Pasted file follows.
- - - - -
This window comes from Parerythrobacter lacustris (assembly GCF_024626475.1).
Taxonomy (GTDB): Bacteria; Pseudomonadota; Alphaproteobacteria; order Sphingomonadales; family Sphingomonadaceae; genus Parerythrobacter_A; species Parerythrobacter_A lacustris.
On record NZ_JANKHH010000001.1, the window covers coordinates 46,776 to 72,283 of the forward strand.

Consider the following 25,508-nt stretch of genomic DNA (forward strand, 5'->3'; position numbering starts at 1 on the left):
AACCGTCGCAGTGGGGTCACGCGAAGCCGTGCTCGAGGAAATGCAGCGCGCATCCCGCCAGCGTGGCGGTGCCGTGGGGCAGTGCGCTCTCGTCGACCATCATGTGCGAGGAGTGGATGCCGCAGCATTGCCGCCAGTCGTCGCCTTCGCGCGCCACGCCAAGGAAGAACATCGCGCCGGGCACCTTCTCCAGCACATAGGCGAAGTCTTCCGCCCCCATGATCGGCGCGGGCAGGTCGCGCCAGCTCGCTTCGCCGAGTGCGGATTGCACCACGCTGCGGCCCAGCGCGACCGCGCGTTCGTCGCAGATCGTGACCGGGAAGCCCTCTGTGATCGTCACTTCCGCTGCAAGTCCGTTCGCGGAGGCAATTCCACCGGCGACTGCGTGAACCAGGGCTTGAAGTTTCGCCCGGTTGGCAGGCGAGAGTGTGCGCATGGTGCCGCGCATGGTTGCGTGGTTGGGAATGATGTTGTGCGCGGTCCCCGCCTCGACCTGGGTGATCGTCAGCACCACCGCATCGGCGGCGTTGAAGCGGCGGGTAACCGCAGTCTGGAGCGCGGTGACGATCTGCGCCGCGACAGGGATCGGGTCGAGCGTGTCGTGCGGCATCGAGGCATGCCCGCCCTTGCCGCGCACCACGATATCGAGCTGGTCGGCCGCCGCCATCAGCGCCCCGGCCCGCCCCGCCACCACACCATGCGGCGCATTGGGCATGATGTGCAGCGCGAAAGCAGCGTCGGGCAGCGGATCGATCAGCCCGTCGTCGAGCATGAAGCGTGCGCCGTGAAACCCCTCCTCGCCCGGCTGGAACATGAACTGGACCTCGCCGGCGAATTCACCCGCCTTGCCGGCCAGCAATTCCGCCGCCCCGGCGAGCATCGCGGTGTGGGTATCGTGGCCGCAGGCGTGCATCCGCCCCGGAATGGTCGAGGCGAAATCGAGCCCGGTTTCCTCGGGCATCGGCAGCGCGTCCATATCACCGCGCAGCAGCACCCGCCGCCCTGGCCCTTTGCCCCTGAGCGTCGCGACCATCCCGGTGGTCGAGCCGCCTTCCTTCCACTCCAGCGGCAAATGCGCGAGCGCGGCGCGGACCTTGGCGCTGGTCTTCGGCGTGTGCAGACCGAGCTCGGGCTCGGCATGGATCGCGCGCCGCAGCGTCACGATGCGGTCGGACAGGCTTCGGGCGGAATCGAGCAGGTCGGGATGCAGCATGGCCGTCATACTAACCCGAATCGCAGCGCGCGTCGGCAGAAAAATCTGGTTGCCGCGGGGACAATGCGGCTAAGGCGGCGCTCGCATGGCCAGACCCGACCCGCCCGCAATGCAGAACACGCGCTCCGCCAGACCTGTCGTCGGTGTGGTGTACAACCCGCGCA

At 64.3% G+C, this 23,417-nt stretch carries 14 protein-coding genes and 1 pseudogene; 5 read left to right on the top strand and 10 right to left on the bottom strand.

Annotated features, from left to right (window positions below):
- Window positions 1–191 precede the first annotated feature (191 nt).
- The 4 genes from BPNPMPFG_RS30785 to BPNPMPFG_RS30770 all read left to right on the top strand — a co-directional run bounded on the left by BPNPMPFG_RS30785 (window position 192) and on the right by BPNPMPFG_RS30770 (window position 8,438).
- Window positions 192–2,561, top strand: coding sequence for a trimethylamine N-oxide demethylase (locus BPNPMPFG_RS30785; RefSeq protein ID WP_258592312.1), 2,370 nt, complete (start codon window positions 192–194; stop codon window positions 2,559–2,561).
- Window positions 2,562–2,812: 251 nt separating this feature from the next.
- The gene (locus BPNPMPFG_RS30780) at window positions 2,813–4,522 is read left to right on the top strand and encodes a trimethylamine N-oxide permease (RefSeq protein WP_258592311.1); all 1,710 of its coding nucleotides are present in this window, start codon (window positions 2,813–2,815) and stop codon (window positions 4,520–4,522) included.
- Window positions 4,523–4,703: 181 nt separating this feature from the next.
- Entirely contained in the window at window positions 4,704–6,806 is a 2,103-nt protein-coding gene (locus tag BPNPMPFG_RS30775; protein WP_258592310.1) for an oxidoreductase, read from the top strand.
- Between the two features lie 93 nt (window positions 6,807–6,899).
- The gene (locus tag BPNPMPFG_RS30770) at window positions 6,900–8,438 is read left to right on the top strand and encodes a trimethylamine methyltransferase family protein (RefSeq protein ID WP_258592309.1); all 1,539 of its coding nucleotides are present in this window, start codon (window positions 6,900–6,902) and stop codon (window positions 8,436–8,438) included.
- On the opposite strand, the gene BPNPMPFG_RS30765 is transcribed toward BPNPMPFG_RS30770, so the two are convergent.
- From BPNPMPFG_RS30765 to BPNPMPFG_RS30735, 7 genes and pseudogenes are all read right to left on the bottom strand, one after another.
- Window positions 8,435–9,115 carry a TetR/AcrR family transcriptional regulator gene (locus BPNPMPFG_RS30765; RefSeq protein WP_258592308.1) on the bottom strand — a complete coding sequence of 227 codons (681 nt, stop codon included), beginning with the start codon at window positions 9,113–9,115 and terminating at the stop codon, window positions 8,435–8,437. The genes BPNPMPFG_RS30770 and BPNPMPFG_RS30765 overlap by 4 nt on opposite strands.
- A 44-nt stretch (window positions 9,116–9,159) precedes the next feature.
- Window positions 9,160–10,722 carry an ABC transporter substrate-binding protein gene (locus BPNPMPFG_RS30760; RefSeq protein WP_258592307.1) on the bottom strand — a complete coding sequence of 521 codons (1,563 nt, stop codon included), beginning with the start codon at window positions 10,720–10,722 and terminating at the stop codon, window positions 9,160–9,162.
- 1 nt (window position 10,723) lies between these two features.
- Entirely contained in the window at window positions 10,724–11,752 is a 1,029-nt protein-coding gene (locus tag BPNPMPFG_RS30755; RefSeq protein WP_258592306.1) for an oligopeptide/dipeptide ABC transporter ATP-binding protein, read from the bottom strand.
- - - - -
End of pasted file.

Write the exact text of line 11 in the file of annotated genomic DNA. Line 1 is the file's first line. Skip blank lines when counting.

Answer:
- Window positions 2,562–2,812: 251 nt separating this feature from the next.